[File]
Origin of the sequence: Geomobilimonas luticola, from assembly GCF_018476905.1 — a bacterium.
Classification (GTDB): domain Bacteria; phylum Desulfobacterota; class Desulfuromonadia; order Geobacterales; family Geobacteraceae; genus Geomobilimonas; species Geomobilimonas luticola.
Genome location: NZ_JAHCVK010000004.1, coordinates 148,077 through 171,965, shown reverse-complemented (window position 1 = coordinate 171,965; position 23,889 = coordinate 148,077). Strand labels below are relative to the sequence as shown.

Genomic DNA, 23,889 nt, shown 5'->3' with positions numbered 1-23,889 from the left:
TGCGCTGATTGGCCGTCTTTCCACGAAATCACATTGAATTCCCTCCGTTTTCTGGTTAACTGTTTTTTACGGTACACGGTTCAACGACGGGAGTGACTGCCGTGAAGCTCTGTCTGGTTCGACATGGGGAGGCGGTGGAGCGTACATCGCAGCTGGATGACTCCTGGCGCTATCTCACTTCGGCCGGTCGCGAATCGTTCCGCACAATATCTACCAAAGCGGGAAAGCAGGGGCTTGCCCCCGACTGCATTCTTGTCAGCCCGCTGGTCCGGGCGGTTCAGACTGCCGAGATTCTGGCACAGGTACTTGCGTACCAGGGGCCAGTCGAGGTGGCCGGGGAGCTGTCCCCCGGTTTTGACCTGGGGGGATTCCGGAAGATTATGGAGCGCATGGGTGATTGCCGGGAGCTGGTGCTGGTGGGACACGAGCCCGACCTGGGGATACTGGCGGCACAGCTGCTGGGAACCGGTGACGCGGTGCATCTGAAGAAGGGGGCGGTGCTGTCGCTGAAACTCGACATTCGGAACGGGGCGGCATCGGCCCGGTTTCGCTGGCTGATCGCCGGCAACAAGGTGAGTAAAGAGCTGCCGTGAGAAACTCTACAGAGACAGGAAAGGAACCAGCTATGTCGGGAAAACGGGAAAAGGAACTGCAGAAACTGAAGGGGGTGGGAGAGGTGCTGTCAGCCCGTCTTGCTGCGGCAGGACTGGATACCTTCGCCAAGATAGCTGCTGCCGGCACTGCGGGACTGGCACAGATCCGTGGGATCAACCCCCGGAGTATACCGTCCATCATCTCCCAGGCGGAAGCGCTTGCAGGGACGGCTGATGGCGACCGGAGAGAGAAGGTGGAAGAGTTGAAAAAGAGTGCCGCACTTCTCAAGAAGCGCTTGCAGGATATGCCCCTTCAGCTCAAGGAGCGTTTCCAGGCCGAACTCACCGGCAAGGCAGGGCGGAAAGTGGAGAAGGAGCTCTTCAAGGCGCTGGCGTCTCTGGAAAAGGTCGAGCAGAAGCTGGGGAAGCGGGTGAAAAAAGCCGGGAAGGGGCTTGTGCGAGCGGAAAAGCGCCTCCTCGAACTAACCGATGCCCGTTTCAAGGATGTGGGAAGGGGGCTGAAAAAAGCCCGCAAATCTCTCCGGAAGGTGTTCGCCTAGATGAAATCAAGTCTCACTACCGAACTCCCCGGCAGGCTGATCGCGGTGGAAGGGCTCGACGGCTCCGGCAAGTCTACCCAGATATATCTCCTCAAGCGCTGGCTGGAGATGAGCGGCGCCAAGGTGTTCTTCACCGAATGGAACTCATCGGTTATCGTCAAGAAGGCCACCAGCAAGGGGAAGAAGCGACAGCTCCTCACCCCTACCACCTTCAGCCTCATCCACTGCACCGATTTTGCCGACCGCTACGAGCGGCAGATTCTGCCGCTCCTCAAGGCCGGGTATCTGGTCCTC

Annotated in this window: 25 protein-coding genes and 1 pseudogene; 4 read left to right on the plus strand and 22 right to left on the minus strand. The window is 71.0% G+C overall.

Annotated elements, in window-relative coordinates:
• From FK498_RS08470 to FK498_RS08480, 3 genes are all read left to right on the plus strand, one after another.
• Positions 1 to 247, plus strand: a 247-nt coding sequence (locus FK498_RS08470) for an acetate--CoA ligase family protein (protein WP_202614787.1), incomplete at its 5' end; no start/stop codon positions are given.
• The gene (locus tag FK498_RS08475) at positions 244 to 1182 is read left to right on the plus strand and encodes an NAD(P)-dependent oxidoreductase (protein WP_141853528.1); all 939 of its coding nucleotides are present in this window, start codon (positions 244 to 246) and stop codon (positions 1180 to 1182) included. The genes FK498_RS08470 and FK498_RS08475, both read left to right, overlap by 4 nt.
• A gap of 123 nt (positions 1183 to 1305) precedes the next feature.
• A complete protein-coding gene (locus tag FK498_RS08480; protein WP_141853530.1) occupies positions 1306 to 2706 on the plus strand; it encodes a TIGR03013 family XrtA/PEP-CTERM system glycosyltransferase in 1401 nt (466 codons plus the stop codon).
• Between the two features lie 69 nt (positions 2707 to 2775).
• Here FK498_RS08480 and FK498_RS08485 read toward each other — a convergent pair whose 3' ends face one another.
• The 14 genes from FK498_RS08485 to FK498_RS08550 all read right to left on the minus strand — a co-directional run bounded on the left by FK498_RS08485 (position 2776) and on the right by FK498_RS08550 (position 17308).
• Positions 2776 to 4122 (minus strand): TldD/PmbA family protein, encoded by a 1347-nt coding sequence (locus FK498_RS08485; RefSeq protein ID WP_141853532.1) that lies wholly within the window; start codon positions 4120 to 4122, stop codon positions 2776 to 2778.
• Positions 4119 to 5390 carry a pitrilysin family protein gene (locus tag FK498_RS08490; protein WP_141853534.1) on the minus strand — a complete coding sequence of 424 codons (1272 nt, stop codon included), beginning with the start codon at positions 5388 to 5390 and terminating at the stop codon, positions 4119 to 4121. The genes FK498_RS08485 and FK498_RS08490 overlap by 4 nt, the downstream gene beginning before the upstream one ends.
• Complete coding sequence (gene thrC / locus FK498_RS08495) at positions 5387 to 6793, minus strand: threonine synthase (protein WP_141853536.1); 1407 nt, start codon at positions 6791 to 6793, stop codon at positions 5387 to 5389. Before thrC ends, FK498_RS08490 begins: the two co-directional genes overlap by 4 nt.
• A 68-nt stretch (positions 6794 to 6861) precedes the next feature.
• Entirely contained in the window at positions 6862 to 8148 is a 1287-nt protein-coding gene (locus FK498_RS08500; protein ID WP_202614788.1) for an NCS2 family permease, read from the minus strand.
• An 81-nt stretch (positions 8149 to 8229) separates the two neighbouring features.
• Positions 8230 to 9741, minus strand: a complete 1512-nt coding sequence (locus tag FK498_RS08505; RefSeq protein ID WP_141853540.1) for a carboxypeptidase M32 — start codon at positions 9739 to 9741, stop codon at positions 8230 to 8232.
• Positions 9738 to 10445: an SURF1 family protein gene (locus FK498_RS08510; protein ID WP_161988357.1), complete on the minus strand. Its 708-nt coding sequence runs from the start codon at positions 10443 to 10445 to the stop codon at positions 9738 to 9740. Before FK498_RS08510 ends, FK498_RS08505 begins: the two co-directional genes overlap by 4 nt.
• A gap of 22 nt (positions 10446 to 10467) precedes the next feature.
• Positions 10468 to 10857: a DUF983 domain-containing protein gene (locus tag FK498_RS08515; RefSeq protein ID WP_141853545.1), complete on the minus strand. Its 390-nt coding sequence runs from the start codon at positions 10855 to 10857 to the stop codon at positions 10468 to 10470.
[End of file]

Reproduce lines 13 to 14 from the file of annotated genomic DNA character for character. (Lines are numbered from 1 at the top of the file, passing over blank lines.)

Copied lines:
• Between the two features lie 69 nt (positions 2707 to 2775).
• Here FK498_RS08480 and FK498_RS08485 read toward each other — a convergent pair whose 3' ends face one another.